Rosanna Bellini

When I first attempted to convert to a computer science degree in 2015, I thought that there’s no way my brain will ever get to grips with the process of programming; it couldn’t be more different than the philosophical texts I had to parse through for my undergraduate Philosophy.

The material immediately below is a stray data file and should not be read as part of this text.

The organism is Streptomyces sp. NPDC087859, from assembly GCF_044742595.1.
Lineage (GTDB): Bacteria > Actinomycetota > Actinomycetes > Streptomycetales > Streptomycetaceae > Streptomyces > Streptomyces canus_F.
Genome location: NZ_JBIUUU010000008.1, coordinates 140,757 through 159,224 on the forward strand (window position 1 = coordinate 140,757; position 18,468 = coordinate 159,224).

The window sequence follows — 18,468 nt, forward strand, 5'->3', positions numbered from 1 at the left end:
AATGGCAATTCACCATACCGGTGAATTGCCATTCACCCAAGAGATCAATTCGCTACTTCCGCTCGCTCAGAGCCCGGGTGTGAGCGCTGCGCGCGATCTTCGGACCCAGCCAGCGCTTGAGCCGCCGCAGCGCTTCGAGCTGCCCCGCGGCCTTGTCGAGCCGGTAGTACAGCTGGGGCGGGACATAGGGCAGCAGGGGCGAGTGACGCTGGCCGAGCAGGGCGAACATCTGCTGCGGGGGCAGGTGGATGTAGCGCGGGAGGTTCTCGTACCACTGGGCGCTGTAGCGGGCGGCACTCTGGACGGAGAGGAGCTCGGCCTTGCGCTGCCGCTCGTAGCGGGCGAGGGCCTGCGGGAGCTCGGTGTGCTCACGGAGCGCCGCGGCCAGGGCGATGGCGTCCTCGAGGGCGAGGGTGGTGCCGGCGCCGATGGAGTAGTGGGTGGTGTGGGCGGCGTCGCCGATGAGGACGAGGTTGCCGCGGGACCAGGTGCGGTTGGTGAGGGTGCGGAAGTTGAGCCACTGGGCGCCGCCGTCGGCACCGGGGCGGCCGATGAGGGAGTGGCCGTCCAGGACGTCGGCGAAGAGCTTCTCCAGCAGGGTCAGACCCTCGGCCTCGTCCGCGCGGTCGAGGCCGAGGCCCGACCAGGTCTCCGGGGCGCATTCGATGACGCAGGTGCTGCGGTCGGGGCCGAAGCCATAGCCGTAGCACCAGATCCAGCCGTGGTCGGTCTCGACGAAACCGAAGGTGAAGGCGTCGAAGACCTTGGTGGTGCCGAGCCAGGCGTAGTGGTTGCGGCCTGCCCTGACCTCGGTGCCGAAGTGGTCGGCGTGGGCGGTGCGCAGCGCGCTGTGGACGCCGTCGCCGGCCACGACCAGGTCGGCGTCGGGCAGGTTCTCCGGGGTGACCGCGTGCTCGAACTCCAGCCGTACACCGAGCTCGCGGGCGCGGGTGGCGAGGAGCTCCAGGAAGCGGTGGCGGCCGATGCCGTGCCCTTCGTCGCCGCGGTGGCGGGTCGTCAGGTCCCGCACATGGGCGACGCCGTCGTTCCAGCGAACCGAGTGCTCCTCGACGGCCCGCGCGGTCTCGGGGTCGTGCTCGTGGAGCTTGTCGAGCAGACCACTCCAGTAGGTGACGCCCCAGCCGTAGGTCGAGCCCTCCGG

Slowly but surely, I built up the confidence to realise that coding was more about persistence and creativity than getting it right first time, and I felt like I really started to get to grips with design, user interaction and user experience. It wasn’t long before I found the exciting and innovative community of researchers within Human-Computer Interaction (HCI) and well, the rest is history. For the past three years I’ve been specialising my PhD doctoral research at Open Lab, Newcastle University in how we can design, build and evaluate digital services and tools to help charities meet the needs of their service users; tools that the charities can work with and the users actually want to use. Specifically, I’ve been working closely with many national domestic violence charities in their work to help support behaviour change for people who use abusive behaviours within their intimate relationships in the interest of protecting victim-survivors and vulnerable communities.